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19th Place - 12th Annual Interactive Fiction Competition (2006)
Delron Review Compilation
I quite liked this one, enough to play it to conclusion, but I did have to resort to the walkthrough for substantial portions... I found a number of unsatisfactory endings fairly quickly, but doubt I would have found the real ending without help. Otherwise, competently put together, and an interesting hook, although surely there's a paradox in here if you get the optimum ending.
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A harboiled occult detective story with a CYOA/parser hybrid structure, June 26, 2019
Again, this game focuses for some time on the male gaze towards the woman, although there is no explicit sex or too much gore. It relies pretty heavily on the 'people can get knocked unconscious frequently without any adverse consequences).
The storyline, that of a detective having a client who comes in requesting an investigation of her own murder, works well. I didn't reach a perfect ending, but the third or fourth ending I got was good enough for me.
It's mostly CYOA with occasional parser-focused segments.
A good game and a worthy addition to the genre., August 16, 2016
The story is the focus of this particular game, as it tries to be a puzzleless IF. I have to say I applaud his efforts in this direction – as one of the many puzzle-challenged IF aficionados I quite appreciate not having to worry about forgetting to pick up an object at the start of the game that I’ll need for the endgame. I played that way anyway, out of habit, but its nice to know that it wasn’t necessary.
Its also good to see we’re finally making advances with multi-threaded stories. Often a “multiple-endings” story, is just that. A story where the ending is a result of something you do during the game (such as score.) For many games this is merely cosmetic, another way to tell you your score. In Requiem, several decisions change not only the story’s end, but your place in it. This might be as simple as your job – the events that took place still took place, but who you were in them changed – but it was well executed. A true “multiple ending” story, though I’m not sure if I would count a lot of the lesser ending. “And everything stopped.” whilst clever, given the plot, isn’t a satisfying ending.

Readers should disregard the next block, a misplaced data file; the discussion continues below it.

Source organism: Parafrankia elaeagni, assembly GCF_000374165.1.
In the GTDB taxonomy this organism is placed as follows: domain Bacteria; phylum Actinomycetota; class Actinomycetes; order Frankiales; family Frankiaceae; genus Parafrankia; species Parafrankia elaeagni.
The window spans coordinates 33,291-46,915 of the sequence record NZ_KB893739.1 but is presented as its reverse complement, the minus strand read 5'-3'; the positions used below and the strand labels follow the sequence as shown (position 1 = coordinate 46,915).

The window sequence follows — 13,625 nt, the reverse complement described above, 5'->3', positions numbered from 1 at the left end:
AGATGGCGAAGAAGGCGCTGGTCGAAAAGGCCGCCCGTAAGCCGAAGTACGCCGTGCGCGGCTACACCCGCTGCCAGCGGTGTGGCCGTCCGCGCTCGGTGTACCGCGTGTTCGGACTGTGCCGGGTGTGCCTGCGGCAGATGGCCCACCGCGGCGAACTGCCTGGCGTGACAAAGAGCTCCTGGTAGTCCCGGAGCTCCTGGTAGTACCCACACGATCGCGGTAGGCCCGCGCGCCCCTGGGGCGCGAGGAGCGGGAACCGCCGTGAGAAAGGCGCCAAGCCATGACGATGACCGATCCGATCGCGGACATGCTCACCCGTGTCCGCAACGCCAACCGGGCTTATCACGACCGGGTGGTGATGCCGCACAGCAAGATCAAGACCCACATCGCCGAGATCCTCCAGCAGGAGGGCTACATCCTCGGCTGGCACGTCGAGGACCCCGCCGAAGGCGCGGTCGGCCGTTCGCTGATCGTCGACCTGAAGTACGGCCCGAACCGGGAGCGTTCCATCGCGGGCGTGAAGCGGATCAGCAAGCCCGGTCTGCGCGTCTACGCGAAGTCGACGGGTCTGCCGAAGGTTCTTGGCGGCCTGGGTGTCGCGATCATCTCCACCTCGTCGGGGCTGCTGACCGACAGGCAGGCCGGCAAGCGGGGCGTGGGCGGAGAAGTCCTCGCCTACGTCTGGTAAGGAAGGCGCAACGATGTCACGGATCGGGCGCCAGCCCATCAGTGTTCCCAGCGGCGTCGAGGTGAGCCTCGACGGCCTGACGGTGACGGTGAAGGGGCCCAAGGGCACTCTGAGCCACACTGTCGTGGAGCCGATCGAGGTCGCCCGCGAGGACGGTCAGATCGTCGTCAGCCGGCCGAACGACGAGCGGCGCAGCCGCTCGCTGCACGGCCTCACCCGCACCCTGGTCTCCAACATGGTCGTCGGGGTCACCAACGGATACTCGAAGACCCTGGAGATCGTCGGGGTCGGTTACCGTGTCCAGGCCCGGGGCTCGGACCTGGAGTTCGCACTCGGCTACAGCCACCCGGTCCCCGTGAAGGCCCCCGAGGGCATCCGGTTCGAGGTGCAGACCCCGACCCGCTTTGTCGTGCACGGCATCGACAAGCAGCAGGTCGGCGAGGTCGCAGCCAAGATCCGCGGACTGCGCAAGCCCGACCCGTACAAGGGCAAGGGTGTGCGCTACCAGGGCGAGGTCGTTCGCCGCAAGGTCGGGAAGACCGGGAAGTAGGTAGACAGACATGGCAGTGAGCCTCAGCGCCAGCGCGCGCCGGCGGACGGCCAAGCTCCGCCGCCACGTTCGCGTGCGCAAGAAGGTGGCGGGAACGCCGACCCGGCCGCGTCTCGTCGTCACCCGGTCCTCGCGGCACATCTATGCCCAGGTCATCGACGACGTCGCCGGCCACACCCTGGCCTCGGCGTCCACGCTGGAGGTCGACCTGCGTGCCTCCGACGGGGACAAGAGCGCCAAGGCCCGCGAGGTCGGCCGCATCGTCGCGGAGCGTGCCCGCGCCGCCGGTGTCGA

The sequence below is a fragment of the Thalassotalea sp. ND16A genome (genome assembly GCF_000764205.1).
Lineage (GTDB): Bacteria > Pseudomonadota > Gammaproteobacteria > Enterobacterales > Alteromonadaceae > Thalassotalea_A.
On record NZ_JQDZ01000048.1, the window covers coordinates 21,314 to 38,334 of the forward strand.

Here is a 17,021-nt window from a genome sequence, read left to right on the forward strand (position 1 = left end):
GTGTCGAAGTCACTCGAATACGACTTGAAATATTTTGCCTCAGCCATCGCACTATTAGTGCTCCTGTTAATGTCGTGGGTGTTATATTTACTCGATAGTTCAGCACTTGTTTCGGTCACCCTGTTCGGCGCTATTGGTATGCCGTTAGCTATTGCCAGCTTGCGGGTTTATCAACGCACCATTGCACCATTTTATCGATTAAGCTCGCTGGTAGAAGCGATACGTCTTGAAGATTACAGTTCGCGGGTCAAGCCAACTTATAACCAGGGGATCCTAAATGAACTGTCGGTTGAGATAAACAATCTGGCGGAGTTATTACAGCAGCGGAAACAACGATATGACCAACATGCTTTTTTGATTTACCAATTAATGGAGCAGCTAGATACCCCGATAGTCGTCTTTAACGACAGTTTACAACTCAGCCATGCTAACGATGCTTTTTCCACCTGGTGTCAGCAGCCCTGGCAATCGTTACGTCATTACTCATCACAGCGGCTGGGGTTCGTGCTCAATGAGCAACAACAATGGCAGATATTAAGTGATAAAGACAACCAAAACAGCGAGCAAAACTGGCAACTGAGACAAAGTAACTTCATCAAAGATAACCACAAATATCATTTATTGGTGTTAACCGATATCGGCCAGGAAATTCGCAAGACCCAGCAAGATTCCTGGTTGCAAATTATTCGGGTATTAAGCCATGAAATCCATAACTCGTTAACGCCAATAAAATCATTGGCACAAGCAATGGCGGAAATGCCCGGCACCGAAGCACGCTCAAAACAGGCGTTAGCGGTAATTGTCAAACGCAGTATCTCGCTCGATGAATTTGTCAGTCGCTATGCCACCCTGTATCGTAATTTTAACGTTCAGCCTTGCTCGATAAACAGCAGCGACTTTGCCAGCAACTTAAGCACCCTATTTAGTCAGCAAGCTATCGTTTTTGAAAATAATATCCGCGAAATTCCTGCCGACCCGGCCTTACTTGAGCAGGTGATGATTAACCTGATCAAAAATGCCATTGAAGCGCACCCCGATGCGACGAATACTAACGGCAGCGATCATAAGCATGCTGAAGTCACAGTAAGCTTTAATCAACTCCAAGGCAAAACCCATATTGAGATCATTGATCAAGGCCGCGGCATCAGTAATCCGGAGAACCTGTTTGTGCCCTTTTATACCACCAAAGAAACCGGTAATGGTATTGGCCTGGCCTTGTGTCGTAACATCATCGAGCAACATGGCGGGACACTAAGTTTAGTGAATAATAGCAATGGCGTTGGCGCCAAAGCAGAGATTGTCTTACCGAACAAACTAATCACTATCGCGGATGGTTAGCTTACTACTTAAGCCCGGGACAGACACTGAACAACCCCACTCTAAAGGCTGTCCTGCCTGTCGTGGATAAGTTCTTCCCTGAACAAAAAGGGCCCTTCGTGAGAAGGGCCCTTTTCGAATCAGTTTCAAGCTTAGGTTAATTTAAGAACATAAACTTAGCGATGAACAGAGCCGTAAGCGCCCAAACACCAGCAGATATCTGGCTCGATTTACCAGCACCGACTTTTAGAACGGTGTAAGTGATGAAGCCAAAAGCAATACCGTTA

The main problem I found with the plot lies in the first scene. The story opened with the main character in trouble. This is a common literary device and can be quite effective. However, depending on how you act in the game, you might never get to that point. This is important as its a scene that’s happened, you showed it to us already, and by having a character die or fail to reach that point it’s a breach of causality. You’re telling a story from the point you started (it even refers to that point by referring to time as “Seven days earlier”), so the character should, from a good plot sense, always reach that point.
I also found the characterisation a little flat, particularly the female lead. We’re told quite often that the main character thinks she’s insane, and even shown her diary which would seem to confirm the fact, but she never actually feels insane. The antagonist does, but even so he never feels as frightening as he should.
Overall its a good game, well worth a go. Not a lot of games get me to play through multiple times but I did with this, to try and get the optimal ending. The plot was nicely convoluted and, as I said before, I like how it splits into separate threads.
Review originally published on Silicon Dreams during the 2006 Interactive Fiction Competition
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This is version 3 of this page, edited by Richard Otter on 22 April 2019 at 2:07am. - View Update History - Edit This Page - Add a News Item